Angry Farmer Explains Why Food Prices Will Keep Rising: 'Not Gonna Be Okay'

A distraught farmer is beseeching customers not to blame agriculturalists for the rapidly rising prices of food.

Holly Weilnau, who operates the family-run JH Weilnau farm in Milan, Ohio, took to the internet to explain why farmers can see the dark horizon ahead of shoppers in grocery stores.

"There are things that we have to buy," Weilnau said in a TikTok video on May 29, amassing 239,000 views. "There's something we have to buy that two years ago cost us $24, last year was about $46, this year it is costing us $96."

@hwfaithfit

Wake the hell up asap! Us farmers are doing the best we can to grow what you all are going to need, but we legitimately are taking from our own families to feed yours. #wakeup #food #growyourownfood #farmerwife #farmer #fyb #fitnessandfarming #greatreset2030 #freedom

♬ original sound - Holly W

Another local farmer was drowning in the cost to feed his cattle—$8,000 a month, Weilnau said.

You wanna act like it's the farmers' fault—it is not the farmers' fault.
Holly Weilnau

"Please understand, food prices are going to go up," she pleaded. "You wanna act like it's the farmers' fault—it is not the farmers' fault. We are barely making it to grow the stuff so you guys are able to get it in August, September, October."

With increasing desperation, she added, "Guys, this is not going away. Stop sticking your head in the sand and thinking, 'Oh, it's going to be okay.' It's not gonna f**king be okay."

In another video on June 11, Weilnau shared the story of a farmer who said he was unable to lock in a diesel price for the fall. He was told that he could not secure a price because of how rapidly diesel costs were rising, Weilnau claimed.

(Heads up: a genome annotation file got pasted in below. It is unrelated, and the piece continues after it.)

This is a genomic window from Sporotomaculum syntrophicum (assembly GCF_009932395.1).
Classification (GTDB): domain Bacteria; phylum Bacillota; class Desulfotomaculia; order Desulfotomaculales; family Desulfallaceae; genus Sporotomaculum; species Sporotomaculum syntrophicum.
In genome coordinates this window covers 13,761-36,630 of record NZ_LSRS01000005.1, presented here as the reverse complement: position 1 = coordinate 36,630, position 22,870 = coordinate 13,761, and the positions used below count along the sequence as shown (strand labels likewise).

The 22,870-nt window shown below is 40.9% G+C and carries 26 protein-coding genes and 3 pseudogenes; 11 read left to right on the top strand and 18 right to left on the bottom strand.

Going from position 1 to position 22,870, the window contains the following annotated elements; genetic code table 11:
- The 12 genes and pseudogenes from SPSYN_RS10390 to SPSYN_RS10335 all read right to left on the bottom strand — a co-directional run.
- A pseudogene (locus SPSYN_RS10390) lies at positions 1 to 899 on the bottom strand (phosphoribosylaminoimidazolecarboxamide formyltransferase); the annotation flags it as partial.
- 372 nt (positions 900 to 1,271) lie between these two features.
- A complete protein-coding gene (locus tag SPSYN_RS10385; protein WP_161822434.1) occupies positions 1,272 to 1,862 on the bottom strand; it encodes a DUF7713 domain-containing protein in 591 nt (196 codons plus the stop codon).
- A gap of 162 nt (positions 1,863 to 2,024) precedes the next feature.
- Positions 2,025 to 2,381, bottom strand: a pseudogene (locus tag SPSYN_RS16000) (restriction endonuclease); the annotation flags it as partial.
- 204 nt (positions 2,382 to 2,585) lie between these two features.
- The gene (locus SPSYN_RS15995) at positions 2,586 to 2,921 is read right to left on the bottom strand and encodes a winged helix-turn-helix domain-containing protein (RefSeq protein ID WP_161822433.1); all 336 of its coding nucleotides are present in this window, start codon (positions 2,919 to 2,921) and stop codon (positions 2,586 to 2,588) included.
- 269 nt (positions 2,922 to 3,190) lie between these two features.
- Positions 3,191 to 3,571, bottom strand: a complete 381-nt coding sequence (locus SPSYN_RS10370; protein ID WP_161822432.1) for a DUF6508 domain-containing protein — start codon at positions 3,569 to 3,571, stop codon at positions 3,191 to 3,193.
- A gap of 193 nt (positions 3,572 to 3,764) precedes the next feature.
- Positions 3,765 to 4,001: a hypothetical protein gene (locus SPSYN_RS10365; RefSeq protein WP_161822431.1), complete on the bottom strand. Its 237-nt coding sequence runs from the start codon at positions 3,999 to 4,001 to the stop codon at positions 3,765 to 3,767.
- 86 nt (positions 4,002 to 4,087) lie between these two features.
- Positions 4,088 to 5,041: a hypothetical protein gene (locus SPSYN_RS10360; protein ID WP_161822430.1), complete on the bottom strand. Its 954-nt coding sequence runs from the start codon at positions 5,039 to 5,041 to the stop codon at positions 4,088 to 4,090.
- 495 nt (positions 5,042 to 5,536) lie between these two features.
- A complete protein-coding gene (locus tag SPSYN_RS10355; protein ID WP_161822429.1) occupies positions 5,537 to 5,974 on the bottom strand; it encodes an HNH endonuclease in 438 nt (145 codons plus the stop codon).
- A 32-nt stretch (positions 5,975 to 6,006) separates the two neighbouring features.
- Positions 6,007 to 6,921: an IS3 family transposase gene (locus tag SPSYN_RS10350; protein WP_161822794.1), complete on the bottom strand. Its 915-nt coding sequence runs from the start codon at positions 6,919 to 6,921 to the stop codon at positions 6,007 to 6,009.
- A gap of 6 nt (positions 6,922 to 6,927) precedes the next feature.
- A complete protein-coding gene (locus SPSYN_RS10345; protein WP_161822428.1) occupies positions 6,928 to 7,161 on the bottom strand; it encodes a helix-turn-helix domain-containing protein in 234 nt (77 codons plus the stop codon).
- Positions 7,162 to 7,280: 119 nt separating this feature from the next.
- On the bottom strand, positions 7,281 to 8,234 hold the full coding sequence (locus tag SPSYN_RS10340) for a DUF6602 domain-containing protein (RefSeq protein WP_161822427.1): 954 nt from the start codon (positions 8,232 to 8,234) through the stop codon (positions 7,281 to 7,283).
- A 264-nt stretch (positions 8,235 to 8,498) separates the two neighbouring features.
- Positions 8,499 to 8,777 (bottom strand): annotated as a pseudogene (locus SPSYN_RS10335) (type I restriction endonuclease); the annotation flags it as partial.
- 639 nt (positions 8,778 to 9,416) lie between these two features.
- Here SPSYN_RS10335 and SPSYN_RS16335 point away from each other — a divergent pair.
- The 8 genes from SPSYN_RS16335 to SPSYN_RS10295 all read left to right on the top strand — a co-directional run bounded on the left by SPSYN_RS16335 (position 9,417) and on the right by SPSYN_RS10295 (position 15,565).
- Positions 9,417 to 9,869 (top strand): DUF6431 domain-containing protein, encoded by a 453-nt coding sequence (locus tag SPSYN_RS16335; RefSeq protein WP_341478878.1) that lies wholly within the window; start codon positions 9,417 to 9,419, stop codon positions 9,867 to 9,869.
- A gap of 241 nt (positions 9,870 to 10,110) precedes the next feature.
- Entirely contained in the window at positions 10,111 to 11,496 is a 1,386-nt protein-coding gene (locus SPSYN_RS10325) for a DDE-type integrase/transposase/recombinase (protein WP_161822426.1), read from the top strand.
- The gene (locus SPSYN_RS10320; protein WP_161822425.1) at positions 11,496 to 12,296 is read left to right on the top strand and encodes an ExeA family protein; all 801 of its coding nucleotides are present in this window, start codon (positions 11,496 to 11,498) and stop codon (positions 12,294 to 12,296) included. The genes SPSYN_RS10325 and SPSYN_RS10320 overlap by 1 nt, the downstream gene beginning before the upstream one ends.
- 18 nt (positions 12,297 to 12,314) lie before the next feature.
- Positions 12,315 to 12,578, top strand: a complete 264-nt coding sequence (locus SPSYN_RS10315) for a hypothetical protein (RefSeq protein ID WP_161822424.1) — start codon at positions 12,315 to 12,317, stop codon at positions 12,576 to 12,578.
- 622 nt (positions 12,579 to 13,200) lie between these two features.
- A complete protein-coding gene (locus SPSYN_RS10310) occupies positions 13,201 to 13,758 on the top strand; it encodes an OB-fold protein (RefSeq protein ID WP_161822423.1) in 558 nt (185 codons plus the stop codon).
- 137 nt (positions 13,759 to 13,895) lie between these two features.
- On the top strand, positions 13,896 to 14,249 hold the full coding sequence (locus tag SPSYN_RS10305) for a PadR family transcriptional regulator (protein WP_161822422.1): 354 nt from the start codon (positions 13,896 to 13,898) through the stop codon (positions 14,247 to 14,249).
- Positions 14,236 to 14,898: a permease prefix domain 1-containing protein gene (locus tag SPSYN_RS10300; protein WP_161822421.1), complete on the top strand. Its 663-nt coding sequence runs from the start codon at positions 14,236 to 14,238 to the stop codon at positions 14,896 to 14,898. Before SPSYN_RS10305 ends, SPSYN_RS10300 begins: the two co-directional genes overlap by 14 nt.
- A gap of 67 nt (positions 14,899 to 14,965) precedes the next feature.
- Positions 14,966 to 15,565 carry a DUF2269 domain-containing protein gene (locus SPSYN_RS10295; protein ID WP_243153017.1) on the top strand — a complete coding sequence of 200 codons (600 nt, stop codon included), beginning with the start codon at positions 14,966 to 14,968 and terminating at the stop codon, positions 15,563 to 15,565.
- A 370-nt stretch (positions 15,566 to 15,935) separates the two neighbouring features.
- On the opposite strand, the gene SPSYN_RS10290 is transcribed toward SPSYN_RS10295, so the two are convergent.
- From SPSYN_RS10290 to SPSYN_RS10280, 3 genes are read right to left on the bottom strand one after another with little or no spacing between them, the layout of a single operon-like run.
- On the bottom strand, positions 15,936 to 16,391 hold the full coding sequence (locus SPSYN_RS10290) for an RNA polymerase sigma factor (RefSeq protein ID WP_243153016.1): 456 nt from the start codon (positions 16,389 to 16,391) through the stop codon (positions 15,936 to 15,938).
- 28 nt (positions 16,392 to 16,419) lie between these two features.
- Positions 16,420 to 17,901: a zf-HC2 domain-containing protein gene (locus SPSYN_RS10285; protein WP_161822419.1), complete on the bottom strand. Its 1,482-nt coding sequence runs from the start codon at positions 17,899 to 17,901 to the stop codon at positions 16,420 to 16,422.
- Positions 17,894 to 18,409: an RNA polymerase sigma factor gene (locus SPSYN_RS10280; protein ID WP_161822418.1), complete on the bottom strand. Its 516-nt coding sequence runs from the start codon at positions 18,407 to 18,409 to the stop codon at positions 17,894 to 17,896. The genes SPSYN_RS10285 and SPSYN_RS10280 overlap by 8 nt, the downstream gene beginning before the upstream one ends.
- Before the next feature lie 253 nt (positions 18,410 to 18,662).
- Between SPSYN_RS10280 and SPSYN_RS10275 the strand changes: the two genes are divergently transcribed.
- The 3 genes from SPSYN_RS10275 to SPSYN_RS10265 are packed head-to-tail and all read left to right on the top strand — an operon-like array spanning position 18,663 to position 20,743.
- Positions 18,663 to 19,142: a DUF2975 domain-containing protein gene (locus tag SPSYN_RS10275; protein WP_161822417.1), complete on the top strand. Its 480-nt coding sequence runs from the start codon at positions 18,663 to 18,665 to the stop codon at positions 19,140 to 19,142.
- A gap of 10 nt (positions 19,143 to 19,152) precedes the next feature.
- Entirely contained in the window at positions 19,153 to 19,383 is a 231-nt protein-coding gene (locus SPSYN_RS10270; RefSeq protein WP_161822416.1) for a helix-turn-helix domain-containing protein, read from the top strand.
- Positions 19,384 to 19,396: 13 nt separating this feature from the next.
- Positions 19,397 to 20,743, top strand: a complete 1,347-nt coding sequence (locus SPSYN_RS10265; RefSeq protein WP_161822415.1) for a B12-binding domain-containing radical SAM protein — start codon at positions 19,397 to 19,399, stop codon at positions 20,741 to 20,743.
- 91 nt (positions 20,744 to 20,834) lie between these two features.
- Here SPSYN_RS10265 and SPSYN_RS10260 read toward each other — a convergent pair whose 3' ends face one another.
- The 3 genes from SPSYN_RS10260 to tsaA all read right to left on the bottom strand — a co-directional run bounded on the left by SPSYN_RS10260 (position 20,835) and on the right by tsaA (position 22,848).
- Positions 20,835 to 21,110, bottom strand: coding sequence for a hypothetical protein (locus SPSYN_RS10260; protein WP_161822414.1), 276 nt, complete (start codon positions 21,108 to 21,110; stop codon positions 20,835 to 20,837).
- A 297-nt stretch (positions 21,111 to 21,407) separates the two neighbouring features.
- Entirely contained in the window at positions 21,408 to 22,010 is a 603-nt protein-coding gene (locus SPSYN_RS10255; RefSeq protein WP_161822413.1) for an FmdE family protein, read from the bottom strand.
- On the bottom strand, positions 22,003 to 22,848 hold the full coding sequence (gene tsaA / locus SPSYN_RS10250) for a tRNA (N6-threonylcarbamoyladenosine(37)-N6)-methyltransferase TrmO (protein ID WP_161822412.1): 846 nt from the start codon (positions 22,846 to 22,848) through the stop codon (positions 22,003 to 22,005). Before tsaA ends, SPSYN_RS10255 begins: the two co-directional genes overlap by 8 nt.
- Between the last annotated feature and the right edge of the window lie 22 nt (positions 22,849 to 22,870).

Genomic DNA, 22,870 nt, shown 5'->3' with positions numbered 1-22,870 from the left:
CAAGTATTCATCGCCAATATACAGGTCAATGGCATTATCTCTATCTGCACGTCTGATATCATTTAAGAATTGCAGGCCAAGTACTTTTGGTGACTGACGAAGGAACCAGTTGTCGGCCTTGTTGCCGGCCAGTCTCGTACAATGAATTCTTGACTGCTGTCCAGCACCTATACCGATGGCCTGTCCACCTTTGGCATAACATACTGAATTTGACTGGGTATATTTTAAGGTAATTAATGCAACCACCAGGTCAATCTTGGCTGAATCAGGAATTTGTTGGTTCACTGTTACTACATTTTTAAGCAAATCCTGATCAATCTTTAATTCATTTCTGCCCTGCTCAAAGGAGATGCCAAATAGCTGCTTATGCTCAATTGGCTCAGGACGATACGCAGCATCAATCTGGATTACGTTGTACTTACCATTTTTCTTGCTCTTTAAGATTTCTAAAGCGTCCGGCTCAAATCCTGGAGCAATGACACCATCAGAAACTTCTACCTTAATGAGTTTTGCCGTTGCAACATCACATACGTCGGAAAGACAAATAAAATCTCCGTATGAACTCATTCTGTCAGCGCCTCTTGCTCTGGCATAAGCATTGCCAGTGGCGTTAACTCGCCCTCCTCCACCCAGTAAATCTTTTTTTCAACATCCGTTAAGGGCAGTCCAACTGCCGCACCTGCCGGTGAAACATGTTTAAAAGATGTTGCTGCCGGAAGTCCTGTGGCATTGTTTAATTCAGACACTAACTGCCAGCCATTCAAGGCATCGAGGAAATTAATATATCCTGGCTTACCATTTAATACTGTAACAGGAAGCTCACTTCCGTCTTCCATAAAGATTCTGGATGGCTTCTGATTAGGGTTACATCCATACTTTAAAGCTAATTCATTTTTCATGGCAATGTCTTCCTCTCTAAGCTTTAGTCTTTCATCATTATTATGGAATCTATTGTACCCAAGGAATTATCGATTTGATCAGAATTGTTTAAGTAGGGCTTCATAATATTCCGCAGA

@hwfaithfit

We are trying and you must know we won’t stop fighting. American farmers are a tough group we will keep fighting. #americanfarmer #wethepeople #liberty #fitnessandfarming #farmwife #fyp #foryou #gas #diesel

♬ Original Audio - Jurassic World film score

"That alone, guys—to fill the tractors and the equipment needed to get the product out of the field—is going to be astronomically bad all the way around," she warned in the clip. "So understand, people are like, 'Oh, plan ahead'—we're trying. They're not letting us."

The cost of food in the United States increased 10.1 percent over the 12-month period ending in May, the first increase of over 10 percent since the period ending March 1981, according to the Bureau of Labor Statistics. The annual inflation rate rose to 8.6 percent in May.

However, prices for certain farm inputs are outpacing even the inflation rate, a University of Illinois study reported in April. A general index for farm input prices increased 15.6 percent over the past 12 months, more than double the general inflation rate.

Farmers
A distraught farmer is beseeching customers not to blame agriculturalists for the rapidly rising prices of food. Here, a group of farmers in Cimarron, New Mexico, in June 2022. Mario Tama / Staff/Getty Images North America

Increases in the cost of energy and fertilizer products were particularly large, with diesel prices shooting up 47 percent and fertilizer prices surging between 51 and 179 percent, the researchers said.

Russia's invasion of Ukraine, long considered the "breadbasket" of Europe, has massively disrupted global food supply chains. Ukraine is one of the world's top four suppliers of grain and the largest producer of sunflower oil. The Food and Agriculture Organization of the United Nations (FAO) has estimated that between 20 and 30 percent of wheat, corn and sunflower seeds will not be planted or harvested in the 2022-2023 growing season.

As a result, the U.S. Department of Agriculture (USDA) has forecast that farm-level wheat prices will rise between 20 and 23 percent this year.

Newsweek reached out to Weilnau for comment.